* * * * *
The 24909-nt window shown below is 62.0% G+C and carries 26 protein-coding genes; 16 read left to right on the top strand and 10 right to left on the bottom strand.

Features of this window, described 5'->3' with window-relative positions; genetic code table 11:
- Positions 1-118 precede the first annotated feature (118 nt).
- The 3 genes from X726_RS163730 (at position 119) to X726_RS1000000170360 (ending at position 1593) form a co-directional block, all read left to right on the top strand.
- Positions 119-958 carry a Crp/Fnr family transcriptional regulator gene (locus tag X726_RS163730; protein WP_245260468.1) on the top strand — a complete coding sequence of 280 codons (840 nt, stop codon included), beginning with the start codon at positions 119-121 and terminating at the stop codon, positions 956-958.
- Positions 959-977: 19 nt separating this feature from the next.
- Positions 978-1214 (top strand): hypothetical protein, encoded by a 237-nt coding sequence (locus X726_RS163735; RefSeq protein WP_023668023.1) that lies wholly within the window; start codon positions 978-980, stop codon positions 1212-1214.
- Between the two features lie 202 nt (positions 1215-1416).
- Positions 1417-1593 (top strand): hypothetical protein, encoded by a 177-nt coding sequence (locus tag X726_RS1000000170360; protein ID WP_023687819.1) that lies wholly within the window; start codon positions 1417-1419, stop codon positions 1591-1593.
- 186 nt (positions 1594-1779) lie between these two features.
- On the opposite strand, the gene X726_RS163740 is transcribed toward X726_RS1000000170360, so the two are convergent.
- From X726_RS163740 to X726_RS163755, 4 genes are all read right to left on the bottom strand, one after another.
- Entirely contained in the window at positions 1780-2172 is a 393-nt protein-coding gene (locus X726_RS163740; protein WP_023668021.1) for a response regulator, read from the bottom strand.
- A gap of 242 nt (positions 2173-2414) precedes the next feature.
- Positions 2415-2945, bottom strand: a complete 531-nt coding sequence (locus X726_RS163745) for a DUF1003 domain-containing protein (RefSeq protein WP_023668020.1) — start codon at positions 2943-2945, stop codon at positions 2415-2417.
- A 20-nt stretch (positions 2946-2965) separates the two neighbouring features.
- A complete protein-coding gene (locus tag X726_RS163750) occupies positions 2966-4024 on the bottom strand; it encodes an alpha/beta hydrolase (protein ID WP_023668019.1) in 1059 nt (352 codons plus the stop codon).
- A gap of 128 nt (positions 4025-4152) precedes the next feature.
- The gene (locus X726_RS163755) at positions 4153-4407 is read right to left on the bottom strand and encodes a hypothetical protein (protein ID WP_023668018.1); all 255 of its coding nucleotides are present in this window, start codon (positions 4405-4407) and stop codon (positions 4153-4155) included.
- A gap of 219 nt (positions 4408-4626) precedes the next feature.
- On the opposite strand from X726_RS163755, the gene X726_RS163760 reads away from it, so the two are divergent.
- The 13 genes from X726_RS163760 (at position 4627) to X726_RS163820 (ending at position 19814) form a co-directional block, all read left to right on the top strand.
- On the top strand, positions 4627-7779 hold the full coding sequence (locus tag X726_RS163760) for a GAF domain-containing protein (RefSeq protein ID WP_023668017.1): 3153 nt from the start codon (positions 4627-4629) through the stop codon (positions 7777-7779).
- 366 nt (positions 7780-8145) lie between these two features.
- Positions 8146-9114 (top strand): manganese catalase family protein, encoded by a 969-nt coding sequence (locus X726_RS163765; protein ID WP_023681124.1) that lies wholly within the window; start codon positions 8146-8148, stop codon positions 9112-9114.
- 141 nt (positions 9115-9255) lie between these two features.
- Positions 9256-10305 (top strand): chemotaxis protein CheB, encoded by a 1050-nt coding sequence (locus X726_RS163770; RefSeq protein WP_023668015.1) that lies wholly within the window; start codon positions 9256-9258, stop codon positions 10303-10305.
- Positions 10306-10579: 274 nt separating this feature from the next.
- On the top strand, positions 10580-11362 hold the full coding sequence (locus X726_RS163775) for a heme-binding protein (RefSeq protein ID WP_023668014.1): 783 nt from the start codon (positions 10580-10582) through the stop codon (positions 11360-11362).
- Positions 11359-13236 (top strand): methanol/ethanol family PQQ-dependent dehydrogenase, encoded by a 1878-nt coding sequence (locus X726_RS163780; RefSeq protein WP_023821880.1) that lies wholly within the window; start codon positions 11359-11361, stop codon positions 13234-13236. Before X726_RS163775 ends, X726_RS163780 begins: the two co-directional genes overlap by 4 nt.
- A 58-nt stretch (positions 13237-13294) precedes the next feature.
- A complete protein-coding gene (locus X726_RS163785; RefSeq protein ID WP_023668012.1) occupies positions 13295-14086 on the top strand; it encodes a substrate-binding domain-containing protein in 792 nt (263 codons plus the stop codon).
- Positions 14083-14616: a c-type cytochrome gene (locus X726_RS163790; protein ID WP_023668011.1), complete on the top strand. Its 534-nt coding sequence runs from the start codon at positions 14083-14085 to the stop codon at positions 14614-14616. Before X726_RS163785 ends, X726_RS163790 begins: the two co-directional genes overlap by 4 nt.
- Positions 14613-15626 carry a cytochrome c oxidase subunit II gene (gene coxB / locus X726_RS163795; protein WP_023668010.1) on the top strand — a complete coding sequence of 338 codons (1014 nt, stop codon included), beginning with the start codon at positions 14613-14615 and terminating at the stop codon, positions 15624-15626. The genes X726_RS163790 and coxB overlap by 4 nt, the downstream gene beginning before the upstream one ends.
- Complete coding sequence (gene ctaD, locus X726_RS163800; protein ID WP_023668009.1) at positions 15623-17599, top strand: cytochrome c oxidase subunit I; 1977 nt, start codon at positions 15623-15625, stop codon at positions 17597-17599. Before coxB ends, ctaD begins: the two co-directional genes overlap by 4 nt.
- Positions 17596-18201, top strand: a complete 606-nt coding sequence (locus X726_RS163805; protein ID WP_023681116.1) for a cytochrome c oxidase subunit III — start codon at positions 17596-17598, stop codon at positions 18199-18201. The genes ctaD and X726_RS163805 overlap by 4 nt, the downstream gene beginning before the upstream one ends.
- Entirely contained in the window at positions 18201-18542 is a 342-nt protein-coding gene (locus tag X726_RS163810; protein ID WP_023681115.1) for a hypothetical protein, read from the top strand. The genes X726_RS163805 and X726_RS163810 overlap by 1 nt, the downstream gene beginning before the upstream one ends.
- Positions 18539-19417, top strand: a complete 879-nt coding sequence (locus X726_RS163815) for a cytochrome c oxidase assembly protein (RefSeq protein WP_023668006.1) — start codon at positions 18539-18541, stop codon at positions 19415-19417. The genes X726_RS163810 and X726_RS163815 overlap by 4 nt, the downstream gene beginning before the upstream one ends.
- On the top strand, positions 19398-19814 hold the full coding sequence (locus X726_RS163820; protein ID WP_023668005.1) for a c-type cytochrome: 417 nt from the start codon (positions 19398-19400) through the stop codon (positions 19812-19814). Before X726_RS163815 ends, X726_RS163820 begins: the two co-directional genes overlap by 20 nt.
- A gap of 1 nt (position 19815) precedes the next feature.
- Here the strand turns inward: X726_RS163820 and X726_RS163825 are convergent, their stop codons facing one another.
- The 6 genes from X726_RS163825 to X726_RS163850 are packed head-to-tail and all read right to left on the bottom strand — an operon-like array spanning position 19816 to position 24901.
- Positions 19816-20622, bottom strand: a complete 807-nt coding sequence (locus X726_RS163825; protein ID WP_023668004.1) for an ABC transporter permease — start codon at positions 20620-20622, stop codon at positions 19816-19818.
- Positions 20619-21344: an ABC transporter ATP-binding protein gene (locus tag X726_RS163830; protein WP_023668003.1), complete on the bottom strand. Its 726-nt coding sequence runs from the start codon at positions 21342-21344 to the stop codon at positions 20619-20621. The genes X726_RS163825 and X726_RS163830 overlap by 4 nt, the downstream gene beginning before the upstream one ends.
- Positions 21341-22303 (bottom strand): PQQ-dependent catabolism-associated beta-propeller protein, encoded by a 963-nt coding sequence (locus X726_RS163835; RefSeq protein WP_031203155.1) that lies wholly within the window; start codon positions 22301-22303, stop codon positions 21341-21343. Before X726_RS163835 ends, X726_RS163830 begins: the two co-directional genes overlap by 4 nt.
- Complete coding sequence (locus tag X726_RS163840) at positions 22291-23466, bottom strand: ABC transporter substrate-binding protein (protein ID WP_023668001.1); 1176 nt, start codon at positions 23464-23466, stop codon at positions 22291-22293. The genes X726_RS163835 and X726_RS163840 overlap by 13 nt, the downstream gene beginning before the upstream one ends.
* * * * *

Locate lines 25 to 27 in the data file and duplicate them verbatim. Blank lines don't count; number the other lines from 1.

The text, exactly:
- Positions 8146-9114 (top strand): manganese catalase family protein, encoded by a 969-nt coding sequence (locus X726_RS163765; protein ID WP_023681124.1) that lies wholly within the window; start codon positions 8146-8148, stop codon positions 9112-9114.
- 141 nt (positions 9115-9255) lie between these two features.
- Positions 9256-10305 (top strand): chemotaxis protein CheB, encoded by a 1050-nt coding sequence (locus X726_RS163770; RefSeq protein WP_023668015.1) that lies wholly within the window; start codon positions 9256-9258, stop codon positions 10303-10305.